I'm not sure there is a full answer to the "General" question, at least, within the $D$-module setting. I'll leave some remarks about non-flatness partially answering the question, and perhaps someone will tune in and complete this to a proper answer.

First off, to understand how one can lift flatness we have to know where and how it is being encoded on each side of the correspondence:

-on the **$D$-module side** it comes straight from the tangent sheaf $\Theta_X$ being a *Lie subalgebra* of the algebra of differential operators $D_X$. It is, thus, how $\Theta_X$ sits inside $D_X$ that determines the flatness of the underlying connection;

(**Aside:** We may consider deformations of the algebra $\Theta_X$ where we still preserve the Lie algebra structure, generally leading to twisted $D$-modules. These seem to correspond to connections with fixed scalar curvature (mathoverflow), which under the correspondence give constructible sheaves on a gerbe over the base (mathoverflow). $D$-module theory proper doesn't seem to be the natural ground to explore generic non-flat vector bundles and, therefore, below we will make do with the subset of $O_X$-coherent $D$-modules, i.e. plain vector bundles with flat connection.)

-on the **local systems side**, the understanding of flatness comes from viewing them as representations of the fundamental groupoid. The fundamental groupoid encodes the notion of paths up to homotopy, which then assembles to a connection where any curvature is washed out. So, it is homotopy invariance that kills curvature. There's still holonomy in the form of monodromy, which is discrete due to flatness. Thus, if we want to lift flatness we need a weaker notion of homotopy invariance.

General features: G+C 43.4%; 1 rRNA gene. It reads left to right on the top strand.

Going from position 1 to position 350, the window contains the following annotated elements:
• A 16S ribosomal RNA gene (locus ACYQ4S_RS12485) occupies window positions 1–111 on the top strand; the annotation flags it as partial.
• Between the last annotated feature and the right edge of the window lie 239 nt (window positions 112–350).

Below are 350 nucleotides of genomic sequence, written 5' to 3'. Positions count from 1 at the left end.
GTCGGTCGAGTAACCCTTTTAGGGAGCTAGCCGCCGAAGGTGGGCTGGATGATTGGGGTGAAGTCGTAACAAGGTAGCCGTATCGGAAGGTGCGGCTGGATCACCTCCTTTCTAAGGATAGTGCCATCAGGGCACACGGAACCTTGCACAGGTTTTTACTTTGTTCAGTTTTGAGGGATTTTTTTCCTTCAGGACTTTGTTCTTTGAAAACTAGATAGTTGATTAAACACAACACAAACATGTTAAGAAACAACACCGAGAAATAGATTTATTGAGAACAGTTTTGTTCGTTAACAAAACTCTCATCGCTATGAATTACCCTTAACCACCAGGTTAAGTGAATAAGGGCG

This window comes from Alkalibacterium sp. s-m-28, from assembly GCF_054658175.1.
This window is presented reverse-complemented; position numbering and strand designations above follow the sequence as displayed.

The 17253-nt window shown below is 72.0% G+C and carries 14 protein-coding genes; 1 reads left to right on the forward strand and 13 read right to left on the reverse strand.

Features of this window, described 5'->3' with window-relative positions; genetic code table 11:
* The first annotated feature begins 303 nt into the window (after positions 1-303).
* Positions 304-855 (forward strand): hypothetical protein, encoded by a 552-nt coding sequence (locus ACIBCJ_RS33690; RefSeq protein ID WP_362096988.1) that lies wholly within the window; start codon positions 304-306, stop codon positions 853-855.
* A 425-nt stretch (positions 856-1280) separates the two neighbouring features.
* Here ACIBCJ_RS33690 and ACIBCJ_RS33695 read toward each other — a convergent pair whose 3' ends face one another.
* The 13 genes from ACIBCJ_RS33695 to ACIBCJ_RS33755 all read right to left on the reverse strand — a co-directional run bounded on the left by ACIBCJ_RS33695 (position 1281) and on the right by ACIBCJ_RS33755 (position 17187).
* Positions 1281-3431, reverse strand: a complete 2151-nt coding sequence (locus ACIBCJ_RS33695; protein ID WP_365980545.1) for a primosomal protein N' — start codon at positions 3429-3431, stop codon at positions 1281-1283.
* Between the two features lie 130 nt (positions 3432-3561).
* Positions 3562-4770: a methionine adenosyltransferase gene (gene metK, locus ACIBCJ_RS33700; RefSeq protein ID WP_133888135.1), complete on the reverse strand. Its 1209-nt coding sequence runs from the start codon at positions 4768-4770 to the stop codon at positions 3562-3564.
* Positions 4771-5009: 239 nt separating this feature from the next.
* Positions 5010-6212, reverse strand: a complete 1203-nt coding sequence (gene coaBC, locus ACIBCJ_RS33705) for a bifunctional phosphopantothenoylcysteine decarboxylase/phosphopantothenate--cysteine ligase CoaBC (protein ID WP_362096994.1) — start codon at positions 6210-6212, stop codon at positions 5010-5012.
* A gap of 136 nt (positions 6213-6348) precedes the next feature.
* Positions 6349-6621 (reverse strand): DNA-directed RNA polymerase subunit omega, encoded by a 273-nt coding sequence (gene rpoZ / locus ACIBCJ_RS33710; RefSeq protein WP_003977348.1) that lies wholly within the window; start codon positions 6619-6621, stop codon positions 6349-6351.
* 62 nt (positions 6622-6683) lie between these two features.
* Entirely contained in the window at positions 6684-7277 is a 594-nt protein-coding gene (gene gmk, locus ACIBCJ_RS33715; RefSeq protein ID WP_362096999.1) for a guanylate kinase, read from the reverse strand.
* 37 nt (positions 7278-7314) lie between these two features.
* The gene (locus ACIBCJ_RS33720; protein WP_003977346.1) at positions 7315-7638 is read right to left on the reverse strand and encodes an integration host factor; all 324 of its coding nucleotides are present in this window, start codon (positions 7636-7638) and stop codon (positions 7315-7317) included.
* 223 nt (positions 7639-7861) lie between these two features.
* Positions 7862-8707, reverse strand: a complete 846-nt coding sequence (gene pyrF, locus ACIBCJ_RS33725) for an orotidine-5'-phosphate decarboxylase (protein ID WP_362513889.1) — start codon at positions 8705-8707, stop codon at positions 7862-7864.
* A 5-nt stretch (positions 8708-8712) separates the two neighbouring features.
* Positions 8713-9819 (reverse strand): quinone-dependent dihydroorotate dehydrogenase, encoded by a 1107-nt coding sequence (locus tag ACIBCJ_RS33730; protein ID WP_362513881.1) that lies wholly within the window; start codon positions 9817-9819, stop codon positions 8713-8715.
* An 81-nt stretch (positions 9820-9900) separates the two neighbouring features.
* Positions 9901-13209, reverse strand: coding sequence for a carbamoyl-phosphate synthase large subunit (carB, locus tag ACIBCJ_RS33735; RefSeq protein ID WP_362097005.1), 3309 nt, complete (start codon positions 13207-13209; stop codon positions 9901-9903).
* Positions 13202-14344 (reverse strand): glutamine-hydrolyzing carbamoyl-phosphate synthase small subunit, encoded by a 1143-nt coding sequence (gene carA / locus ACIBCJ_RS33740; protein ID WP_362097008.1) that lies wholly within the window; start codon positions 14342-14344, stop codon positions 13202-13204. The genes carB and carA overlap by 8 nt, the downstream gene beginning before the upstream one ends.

Let us summarize the web of correspondences at play:

vector bundles with flat connection

local systems

representation of the fundamental groupoid

We go from 1. to 2. via the parallel sections functor $\ker\nabla$, with flatness translating into Frobenius integrability condition on the *existence* of (unique local) solutions to the first-order ODEs $\ker\nabla$ given arbitrary initial data. These are finite-dimensional vector spaces. The correspondence 2. to 3. arises via standard results from covering spaces (already mentioned above; see mathoverflow). We may go directly from 1. to 3. by calculating the parallel transport of the (flat) connection, which descends to a representation of the fundamental group as result of flatness (equivalently, it is the monodromy of the solutions to $\ker\nabla$). The inverse direction goes via the associated bundle construction.

Hence, there are two places where one may explore "non-flatness": the $\ker\nabla$-functor and the parallel transport functor.

### $\ker\nabla$-functor

I've partially addressed this recently here Kernel of a non-integrable connection, but let me go over it again for the sake of completeness.